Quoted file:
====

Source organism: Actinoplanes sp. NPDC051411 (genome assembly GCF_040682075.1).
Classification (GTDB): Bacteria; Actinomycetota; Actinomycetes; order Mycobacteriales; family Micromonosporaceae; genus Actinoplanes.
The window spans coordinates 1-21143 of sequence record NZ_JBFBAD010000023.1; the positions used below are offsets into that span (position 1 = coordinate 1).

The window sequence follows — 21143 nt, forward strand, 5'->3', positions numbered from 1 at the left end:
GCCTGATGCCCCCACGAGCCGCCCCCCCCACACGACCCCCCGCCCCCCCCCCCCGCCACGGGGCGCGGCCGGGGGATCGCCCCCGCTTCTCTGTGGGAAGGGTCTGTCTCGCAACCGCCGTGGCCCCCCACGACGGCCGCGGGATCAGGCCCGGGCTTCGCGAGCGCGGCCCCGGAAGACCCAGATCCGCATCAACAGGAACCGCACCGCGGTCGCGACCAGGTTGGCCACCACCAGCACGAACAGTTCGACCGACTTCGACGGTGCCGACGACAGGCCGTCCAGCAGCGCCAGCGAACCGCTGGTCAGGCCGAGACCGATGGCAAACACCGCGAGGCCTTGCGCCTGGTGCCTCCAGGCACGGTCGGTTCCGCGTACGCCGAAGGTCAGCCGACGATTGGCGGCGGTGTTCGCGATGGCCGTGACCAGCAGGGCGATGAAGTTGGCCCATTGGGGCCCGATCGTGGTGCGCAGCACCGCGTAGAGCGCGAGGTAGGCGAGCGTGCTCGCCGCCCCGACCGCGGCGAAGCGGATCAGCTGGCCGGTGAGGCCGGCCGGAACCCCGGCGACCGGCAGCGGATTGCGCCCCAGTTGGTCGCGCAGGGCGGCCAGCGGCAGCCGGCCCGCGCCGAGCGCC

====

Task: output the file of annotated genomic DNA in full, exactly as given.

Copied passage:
Source organism: Actinoplanes sp. NPDC051411 (genome assembly GCF_040682075.1).
Classification (GTDB): Bacteria; Actinomycetota; Actinomycetes; order Mycobacteriales; family Micromonosporaceae; genus Actinoplanes.
The window spans coordinates 1-21143 of sequence record NZ_JBFBAD010000023.1; the positions used below are offsets into that span (position 1 = coordinate 1).

The window sequence follows — 21143 nt, forward strand, 5'->3', positions numbered from 1 at the left end:
GCCTGATGCCCCCACGAGCCGCCCCCCCCACACGACCCCCCGCCCCCCCCCCCCGCCACGGGGCGCGGCCGGGGGATCGCCCCCGCTTCTCTGTGGGAAGGGTCTGTCTCGCAACCGCCGTGGCCCCCCACGACGGCCGCGGGATCAGGCCCGGGCTTCGCGAGCGCGGCCCCGGAAGACCCAGATCCGCATCAACAGGAACCGCACCGCGGTCGCGACCAGGTTGGCCACCACCAGCACGAACAGTTCGACCGACTTCGACGGTGCCGACGACAGGCCGTCCAGCAGCGCCAGCGAACCGCTGGTCAGGCCGAGACCGATGGCAAACACCGCGAGGCCTTGCGCCTGGTGCCTCCAGGCACGGTCGGTTCCGCGTACGCCGAAGGTCAGCCGACGATTGGCGGCGGTGTTCGCGATGGCCGTGACCAGCAGGGCGATGAAGTTGGCCCATTGGGGCCCGATCGTGGTGCGCAGCACCGCGTAGAGCGCGAGGTAGGCGAGCGTGCTCGCCGCCCCGACCGCGGCGAAGCGGATCAGCTGGCCGGTGAGGCCGGCCGGAACCCCGGCGACCGGCAGCGGATTGCGCCCCAGTTGGTCGCGCAGGGCGGCCAGCGGCAGCCGGCCCGCGCCGAGCGCC